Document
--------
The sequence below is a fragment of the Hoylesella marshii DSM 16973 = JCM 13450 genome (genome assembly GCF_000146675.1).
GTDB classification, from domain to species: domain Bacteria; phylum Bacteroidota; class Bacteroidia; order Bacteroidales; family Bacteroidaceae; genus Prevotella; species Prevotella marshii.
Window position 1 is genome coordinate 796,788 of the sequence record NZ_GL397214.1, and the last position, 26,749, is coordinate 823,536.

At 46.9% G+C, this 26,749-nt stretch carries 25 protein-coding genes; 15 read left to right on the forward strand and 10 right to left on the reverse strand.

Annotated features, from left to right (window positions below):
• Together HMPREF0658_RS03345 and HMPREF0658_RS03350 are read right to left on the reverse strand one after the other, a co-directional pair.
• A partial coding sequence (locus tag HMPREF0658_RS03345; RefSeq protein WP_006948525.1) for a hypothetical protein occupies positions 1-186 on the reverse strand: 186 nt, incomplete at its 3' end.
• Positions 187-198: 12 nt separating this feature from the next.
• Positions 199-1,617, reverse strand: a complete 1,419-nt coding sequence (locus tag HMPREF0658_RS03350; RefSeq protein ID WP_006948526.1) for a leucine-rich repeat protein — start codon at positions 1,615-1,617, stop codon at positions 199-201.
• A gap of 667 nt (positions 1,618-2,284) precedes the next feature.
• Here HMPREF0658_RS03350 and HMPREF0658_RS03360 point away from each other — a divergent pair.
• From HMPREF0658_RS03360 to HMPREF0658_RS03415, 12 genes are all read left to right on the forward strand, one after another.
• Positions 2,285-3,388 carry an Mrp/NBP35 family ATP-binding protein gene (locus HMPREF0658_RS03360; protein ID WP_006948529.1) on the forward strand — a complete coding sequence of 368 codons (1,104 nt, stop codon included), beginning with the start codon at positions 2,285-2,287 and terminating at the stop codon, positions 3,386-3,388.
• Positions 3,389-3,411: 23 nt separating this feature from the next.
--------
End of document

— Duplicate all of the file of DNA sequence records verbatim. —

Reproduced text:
The sequence below is a fragment of the Hoylesella marshii DSM 16973 = JCM 13450 genome (genome assembly GCF_000146675.1).
GTDB classification, from domain to species: domain Bacteria; phylum Bacteroidota; class Bacteroidia; order Bacteroidales; family Bacteroidaceae; genus Prevotella; species Prevotella marshii.
Window position 1 is genome coordinate 796,788 of the sequence record NZ_GL397214.1, and the last position, 26,749, is coordinate 823,536.

At 46.9% G+C, this 26,749-nt stretch carries 25 protein-coding genes; 15 read left to right on the forward strand and 10 right to left on the reverse strand.

Annotated features, from left to right (window positions below):
• Together HMPREF0658_RS03345 and HMPREF0658_RS03350 are read right to left on the reverse strand one after the other, a co-directional pair.
• A partial coding sequence (locus tag HMPREF0658_RS03345; RefSeq protein WP_006948525.1) for a hypothetical protein occupies positions 1-186 on the reverse strand: 186 nt, incomplete at its 3' end.
• Positions 187-198: 12 nt separating this feature from the next.
• Positions 199-1,617, reverse strand: a complete 1,419-nt coding sequence (locus tag HMPREF0658_RS03350; RefSeq protein ID WP_006948526.1) for a leucine-rich repeat protein — start codon at positions 1,615-1,617, stop codon at positions 199-201.
• A gap of 667 nt (positions 1,618-2,284) precedes the next feature.
• Here HMPREF0658_RS03350 and HMPREF0658_RS03360 point away from each other — a divergent pair.
• From HMPREF0658_RS03360 to HMPREF0658_RS03415, 12 genes are all read left to right on the forward strand, one after another.
• Positions 2,285-3,388 carry an Mrp/NBP35 family ATP-binding protein gene (locus HMPREF0658_RS03360; protein ID WP_006948529.1) on the forward strand — a complete coding sequence of 368 codons (1,104 nt, stop codon included), beginning with the start codon at positions 2,285-2,287 and terminating at the stop codon, positions 3,386-3,388.
• Positions 3,389-3,411: 23 nt separating this feature from the next.